Dealing With IPTC Problems

Using IPTC fields is a fantastic way of transporting your metadata along with your images, but be wary of compatibility issues.

IPTC fields in jpegs are part of a universal standard to facilitate the exchange of information (metadata) attached principally to jpegs.

For all that this standard is suppsoed to be universal, you will find that various image editing and image library programmes identify these fields with different labels. So one image library database might refer to an IPTC field as "State", another as "State/Province", and yet another as "Province/State".

Sometimes the field names seem to bear only a passing resemblance to one another. We've seen two different pieces of software refer to the same field as "Author" and "Byline".

The confusion this causes is more than academic. If you are trying to import a picture into an image database and you want to import the metadata for the field "Byline" but discover that Photoshop refers to it as "Author" you can find a lot of holes in your imported metadata.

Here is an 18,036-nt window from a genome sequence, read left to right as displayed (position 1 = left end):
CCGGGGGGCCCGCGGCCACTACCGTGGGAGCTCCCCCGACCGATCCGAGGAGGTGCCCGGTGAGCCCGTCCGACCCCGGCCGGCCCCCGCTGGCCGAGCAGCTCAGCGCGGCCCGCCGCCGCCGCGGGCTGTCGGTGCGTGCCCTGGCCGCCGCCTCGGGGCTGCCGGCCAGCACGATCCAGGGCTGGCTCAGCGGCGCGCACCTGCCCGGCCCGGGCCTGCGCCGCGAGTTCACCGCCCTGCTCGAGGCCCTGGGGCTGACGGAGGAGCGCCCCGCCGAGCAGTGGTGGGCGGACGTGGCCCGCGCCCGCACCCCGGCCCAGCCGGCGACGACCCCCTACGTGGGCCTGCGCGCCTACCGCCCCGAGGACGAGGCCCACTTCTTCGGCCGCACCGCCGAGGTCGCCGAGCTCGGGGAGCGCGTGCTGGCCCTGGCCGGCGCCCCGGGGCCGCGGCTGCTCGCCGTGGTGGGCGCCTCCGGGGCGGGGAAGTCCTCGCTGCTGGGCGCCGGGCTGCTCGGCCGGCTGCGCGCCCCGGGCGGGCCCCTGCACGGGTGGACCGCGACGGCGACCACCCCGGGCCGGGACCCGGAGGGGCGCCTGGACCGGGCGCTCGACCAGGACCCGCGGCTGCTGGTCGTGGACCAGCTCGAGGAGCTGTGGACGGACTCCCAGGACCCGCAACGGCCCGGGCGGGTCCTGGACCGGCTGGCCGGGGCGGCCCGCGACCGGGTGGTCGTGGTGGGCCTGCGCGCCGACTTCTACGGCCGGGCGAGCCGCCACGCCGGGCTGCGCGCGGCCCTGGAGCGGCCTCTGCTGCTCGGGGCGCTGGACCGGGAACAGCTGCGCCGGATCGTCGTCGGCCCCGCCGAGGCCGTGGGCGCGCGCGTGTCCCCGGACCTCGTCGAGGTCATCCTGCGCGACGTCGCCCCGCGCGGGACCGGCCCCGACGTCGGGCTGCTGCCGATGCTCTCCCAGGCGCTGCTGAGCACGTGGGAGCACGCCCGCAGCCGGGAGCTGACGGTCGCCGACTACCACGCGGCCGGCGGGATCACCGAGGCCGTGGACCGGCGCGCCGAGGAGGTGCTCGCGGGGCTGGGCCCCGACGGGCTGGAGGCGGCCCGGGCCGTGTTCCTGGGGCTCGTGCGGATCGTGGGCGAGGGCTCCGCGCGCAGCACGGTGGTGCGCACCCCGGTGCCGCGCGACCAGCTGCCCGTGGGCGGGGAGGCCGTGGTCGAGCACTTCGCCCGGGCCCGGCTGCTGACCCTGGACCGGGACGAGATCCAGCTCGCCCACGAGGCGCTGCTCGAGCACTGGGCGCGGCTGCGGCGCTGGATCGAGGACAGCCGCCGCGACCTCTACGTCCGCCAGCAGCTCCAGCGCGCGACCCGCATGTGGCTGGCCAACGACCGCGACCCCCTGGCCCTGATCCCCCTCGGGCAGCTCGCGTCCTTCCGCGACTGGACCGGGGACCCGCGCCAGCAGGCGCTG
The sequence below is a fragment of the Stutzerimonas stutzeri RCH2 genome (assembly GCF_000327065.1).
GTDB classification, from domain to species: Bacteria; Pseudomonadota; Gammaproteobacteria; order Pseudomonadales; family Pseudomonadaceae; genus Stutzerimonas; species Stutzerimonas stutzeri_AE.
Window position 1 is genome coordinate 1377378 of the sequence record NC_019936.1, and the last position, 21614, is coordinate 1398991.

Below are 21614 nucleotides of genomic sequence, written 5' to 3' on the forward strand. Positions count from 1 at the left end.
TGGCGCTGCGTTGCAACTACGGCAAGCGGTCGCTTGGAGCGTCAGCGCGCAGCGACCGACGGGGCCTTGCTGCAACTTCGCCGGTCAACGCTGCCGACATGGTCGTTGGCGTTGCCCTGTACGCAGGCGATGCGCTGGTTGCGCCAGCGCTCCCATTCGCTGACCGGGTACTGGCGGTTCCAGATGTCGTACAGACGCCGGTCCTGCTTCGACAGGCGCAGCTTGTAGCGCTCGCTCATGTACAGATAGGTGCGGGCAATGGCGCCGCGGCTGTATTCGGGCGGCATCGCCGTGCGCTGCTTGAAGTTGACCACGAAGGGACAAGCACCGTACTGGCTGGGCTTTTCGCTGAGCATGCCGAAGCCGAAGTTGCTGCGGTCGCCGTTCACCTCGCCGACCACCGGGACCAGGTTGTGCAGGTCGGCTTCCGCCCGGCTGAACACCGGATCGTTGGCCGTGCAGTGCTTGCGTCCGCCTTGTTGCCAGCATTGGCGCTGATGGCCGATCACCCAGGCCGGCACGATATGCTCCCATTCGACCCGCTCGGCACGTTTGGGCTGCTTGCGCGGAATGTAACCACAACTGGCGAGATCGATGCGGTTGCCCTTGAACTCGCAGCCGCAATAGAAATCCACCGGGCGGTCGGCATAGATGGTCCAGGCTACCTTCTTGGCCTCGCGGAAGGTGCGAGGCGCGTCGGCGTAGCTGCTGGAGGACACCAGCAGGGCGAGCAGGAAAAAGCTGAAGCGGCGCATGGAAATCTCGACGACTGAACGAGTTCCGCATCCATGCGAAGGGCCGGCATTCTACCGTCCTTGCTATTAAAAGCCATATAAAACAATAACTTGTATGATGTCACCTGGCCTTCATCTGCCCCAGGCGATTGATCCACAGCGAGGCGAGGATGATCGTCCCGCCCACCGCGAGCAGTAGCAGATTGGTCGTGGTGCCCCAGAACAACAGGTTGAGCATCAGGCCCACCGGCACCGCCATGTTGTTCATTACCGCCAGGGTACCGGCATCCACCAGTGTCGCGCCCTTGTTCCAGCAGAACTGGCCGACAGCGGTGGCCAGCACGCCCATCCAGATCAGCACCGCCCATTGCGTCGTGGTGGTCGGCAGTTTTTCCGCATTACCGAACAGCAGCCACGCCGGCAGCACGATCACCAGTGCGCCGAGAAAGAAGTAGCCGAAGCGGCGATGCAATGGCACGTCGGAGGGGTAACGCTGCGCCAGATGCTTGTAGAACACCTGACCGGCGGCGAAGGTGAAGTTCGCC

Problems also arise if the image library database software is designed to read IPTC in only Mac jpegs as opposed to PC, or vice-versa. All those great keywords and captions could end up as blanks when the images are imported.

To avoid major frustration when buying image library software in particular, we advise that you choose software which can collect its metadata from any IPTC field and write it to any nominated field within its database. (Being able to import data from a spreadsheet or CSV file is also useful.) So if a photographer has saved his copyright information in the field "Instructions", make sure you can import into whatever field you want within your database, such as "Special Instructions". Also make sure that the software reads IPTC from both Mac and PC jpegs.

Avoid like the plague any software which writes and reads IPTC information in its own special part of the jpeg as opposed to the fields normally used by Photoshop. This can lead to the IPTC information being invisible to some other programmes or from being overwritten by your image library software.

Ask the software sellers about these particular problems before purchase. If they don't know what you are talking about, find someone who does, or buy another product. You can also try importing IPTC into a demo version and see how you get on.

I know this sounds like very geeky stuff, but believe me the consequences for being able to run your photo library or web site, or to get keywording done, can be horrendous.

As the saying goes, act in haste, repent at leisure.